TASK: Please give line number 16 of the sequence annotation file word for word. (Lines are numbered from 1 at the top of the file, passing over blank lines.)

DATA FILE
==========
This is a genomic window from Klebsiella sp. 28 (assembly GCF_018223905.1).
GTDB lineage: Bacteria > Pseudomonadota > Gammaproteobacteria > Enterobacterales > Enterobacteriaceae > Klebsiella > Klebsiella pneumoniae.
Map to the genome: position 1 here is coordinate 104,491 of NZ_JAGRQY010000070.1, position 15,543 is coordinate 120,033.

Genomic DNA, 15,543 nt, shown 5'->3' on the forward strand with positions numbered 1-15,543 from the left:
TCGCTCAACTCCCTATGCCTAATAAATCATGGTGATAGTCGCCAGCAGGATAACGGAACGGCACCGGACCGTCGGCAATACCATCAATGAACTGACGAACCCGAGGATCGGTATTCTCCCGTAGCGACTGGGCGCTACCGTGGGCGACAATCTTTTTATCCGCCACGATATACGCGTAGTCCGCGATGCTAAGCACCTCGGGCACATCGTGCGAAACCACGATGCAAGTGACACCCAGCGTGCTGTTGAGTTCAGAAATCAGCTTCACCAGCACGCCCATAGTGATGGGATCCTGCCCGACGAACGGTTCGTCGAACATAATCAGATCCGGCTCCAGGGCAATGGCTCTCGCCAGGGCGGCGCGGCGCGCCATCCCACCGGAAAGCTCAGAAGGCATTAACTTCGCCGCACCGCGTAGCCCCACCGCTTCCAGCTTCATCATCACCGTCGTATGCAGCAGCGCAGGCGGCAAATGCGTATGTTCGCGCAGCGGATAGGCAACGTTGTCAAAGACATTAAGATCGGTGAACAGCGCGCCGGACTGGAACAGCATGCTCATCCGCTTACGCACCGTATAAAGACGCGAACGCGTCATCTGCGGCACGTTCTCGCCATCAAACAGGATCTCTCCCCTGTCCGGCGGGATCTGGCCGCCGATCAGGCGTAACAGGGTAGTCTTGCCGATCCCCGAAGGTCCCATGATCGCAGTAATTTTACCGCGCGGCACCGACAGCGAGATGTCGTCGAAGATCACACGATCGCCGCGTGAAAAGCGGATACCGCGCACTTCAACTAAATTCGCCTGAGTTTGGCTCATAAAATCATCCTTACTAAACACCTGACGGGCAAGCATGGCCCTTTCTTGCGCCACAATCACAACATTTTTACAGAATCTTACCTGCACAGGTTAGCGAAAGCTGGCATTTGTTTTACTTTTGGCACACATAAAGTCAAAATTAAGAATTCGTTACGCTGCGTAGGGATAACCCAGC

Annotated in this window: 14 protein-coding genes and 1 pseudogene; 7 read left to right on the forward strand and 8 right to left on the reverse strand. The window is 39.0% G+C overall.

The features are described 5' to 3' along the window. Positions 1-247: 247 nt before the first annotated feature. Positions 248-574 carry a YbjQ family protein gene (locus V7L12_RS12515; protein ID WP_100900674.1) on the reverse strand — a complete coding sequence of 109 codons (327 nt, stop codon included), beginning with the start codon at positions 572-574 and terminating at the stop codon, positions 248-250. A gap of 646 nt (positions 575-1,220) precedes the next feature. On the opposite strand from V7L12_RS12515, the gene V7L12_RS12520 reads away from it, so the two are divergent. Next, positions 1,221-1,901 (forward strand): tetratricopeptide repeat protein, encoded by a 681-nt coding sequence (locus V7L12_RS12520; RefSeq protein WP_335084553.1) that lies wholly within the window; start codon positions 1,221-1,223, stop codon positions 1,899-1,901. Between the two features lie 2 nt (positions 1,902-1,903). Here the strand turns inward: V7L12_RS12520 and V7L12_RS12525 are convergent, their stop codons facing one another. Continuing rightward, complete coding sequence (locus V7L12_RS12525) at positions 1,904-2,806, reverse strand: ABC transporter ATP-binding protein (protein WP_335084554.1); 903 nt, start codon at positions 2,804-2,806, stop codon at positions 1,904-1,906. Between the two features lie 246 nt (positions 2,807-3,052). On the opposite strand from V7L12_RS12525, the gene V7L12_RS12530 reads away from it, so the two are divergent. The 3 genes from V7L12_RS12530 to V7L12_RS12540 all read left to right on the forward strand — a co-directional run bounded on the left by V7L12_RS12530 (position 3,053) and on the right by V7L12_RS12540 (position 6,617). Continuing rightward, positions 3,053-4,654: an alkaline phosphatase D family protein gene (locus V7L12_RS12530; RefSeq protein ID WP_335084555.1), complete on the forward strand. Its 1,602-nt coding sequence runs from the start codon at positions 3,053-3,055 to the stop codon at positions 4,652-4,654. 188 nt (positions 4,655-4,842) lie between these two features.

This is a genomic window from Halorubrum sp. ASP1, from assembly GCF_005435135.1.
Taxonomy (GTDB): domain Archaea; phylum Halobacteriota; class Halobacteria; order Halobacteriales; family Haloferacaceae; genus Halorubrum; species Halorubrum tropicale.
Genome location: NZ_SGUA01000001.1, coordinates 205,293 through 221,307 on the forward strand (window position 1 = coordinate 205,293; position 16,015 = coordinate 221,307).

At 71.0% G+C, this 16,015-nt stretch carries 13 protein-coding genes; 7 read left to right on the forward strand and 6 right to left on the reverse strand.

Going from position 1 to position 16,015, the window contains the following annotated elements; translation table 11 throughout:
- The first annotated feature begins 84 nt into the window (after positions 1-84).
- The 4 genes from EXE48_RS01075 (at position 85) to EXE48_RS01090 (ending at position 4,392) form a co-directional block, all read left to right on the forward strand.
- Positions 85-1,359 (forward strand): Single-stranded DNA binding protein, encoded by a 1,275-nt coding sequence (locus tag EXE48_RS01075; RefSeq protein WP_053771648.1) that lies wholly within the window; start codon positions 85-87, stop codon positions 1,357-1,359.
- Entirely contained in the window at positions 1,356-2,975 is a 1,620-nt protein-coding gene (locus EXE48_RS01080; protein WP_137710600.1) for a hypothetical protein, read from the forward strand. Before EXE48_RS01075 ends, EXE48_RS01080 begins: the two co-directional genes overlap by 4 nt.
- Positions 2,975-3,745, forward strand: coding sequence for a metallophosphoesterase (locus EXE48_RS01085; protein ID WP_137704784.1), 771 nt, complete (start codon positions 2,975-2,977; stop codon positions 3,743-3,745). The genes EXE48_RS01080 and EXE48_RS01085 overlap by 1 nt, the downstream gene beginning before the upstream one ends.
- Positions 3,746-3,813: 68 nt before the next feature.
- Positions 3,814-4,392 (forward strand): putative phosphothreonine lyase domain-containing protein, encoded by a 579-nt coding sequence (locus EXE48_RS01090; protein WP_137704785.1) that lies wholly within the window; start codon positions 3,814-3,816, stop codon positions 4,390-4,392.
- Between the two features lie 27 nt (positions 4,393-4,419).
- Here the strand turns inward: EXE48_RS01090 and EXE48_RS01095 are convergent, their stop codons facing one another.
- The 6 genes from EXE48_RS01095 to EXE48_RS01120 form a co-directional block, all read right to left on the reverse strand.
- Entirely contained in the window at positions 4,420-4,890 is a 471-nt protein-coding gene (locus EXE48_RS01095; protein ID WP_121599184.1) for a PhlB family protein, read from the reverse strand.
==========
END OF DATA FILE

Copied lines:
- Entirely contained in the window at positions 1,356-2,975 is a 1,620-nt protein-coding gene (locus EXE48_RS01080; protein WP_137710600.1) for a hypothetical protein, read from the forward strand. Before EXE48_RS01075 ends, EXE48_RS01080 begins: the two co-directional genes overlap by 4 nt.